The Best Movie Ever | Die Hard Ripoffs
Olympus Has Fallen, London Has Fallen, and yet Die Hard ripoffs never die. Ever since John McTiernan’s classic thriller premiered in 1988, the action genre has been locked in a never-ending cycle, pumping out carbon copies but in different locations. Die Hard was about an outclassed cop fighting off a small army of gun-toting thieves in a skyscraper. Die Hard knockoffs managed to do more or less the same thing but in increasingly kooky locations: a battleship (Under Siege), a hockey rink (Sudden Death), Alcatraz (The Rock), Air Force One (Air Force One) and, in 2013, two films set in the White House (Olympus Has Fallen and White House Down).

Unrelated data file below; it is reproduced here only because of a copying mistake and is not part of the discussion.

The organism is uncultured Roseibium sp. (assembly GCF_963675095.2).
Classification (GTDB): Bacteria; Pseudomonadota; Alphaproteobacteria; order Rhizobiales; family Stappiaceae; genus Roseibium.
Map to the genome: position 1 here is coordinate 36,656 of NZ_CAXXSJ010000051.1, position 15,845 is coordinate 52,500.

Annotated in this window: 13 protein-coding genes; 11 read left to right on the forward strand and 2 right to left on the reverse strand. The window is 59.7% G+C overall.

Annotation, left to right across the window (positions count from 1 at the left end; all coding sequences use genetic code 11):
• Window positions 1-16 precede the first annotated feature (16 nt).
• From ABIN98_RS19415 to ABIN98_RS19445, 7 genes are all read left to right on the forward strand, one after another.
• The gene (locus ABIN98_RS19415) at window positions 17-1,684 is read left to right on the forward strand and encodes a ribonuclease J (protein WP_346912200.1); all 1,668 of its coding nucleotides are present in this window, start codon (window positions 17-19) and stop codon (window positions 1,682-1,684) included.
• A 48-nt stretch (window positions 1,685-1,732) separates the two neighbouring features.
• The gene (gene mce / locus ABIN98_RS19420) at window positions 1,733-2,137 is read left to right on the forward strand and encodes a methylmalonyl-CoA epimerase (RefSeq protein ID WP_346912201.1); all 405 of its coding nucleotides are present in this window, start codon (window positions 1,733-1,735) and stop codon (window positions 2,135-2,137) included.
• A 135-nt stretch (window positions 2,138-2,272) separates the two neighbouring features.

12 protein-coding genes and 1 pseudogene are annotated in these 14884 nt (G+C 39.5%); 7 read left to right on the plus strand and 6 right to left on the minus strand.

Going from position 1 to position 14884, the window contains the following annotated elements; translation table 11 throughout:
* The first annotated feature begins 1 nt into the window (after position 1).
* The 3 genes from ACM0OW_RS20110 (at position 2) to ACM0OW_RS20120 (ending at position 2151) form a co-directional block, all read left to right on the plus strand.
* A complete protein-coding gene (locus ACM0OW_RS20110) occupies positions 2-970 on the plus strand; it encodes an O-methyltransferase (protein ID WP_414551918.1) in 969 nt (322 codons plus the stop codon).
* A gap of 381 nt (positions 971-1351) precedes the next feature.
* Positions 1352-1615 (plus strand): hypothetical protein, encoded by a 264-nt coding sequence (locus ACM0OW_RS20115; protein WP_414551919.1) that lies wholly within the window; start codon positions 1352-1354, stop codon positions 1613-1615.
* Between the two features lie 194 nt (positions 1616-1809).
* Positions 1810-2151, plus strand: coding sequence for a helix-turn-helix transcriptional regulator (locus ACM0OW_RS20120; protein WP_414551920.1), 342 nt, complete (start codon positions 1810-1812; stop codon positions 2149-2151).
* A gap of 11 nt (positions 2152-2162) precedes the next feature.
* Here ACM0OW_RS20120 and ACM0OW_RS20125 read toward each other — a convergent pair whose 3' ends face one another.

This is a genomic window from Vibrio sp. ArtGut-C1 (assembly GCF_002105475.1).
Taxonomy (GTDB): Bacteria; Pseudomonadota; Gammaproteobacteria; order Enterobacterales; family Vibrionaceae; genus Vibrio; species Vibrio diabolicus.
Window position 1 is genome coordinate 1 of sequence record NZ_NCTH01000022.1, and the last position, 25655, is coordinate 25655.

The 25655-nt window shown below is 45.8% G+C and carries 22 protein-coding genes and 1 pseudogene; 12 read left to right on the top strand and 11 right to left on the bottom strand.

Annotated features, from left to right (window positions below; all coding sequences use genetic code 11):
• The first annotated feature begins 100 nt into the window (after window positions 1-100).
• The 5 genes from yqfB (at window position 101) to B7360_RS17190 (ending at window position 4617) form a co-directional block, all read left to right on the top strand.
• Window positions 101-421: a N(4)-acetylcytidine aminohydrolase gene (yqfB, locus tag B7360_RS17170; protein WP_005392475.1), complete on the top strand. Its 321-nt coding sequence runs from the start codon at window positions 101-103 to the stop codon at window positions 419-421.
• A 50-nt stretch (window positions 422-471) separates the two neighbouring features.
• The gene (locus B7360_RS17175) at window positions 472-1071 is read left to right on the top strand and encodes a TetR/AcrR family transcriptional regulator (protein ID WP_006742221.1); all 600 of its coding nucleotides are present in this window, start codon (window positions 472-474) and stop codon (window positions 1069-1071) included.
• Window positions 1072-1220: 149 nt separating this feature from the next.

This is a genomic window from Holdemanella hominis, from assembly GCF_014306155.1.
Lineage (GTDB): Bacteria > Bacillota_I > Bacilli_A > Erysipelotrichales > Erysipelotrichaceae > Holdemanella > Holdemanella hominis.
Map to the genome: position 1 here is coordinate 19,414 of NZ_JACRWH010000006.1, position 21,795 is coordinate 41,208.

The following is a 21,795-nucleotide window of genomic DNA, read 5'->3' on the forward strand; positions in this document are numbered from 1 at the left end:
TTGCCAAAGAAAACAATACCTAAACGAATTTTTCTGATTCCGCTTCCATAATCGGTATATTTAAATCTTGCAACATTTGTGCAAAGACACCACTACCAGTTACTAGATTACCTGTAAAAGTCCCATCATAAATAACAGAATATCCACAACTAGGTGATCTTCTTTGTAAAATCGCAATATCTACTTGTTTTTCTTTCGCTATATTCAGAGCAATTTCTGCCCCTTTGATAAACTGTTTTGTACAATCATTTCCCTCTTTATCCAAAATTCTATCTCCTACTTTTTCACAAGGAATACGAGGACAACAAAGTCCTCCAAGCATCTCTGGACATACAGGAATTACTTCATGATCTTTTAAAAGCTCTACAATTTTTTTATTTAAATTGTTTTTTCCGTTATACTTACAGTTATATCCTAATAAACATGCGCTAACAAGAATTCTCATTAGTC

With yet another Die Hard ripoff getting a sequel of its own this weekend, we figured the time had finally come to give the subgenre its due with a Best Movie Ever of its very own. That’s why this week we asked our critics – Crave’s William Bibbiani and Witney Seibold, and Collider’s Brian Formo – to answer the question: What’s the best Die Hard ripoff ever?
Find out what they picked, and let us know your favorites, and come back next Wednesday for yet another highly debatable installment of The Best Movie Ever!
Brian Formo’s Pick: Hard Boiled (1992)
When someone does a great rendition of a pop song at karaoke, the national anthem in a stadium, or walks off the stage after a great stand-up comedy routine it’s likely that you hear that they “killed it.” John Woo took the Die Hard template—highly-trained man attempts to save hostages while taking on a mastermind within the confined location, using everything at his deathly disposal—and killed it. There’s so much carnage in Hard Boiled that—if you enjoy it—you might question what it even means to be a human if we only value certain stages of life and job capacity.